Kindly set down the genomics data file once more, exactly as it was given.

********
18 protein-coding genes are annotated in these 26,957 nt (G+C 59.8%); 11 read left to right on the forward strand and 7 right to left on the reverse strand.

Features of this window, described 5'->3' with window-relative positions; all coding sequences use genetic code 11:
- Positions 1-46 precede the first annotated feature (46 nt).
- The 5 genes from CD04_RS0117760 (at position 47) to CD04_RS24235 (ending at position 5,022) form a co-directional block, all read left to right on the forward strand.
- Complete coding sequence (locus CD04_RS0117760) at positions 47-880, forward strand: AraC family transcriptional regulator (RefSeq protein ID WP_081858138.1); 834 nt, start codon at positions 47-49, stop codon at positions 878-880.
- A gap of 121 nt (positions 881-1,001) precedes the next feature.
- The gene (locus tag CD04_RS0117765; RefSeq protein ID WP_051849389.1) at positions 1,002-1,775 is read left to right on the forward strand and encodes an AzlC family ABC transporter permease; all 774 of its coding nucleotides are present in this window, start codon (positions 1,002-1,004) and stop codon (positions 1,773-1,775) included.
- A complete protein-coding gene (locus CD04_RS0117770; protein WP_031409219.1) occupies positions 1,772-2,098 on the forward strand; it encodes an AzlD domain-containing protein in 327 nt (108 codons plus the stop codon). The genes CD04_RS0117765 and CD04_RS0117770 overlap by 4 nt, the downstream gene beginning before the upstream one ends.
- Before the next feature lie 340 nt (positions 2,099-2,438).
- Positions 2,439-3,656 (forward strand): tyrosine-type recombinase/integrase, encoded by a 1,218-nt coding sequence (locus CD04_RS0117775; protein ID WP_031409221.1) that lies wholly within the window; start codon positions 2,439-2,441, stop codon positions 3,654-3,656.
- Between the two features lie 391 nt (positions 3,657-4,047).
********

18 protein-coding genes are annotated in these 26,957 nt (G+C 59.8%); 11 read left to right on the forward strand and 7 right to left on the reverse strand.

Features of this window, described 5'->3' with window-relative positions; all coding sequences use genetic code 11:
- Positions 1-46 precede the first annotated feature (46 nt).
- The 5 genes from CD04_RS0117760 (at position 47) to CD04_RS24235 (ending at position 5,022) form a co-directional block, all read left to right on the forward strand.
- Complete coding sequence (locus CD04_RS0117760) at positions 47-880, forward strand: AraC family transcriptional regulator (RefSeq protein ID WP_081858138.1); 834 nt, start codon at positions 47-49, stop codon at positions 878-880.
- A gap of 121 nt (positions 881-1,001) precedes the next feature.
- The gene (locus tag CD04_RS0117765; RefSeq protein ID WP_051849389.1) at positions 1,002-1,775 is read left to right on the forward strand and encodes an AzlC family ABC transporter permease; all 774 of its coding nucleotides are present in this window, start codon (positions 1,002-1,004) and stop codon (positions 1,773-1,775) included.
- A complete protein-coding gene (locus CD04_RS0117770; protein WP_031409219.1) occupies positions 1,772-2,098 on the forward strand; it encodes an AzlD domain-containing protein in 327 nt (108 codons plus the stop codon). The genes CD04_RS0117765 and CD04_RS0117770 overlap by 4 nt, the downstream gene beginning before the upstream one ends.
- Before the next feature lie 340 nt (positions 2,099-2,438).
- Positions 2,439-3,656 (forward strand): tyrosine-type recombinase/integrase, encoded by a 1,218-nt coding sequence (locus CD04_RS0117775; protein ID WP_031409221.1) that lies wholly within the window; start codon positions 2,439-2,441, stop codon positions 3,654-3,656.
- Between the two features lie 391 nt (positions 3,657-4,047).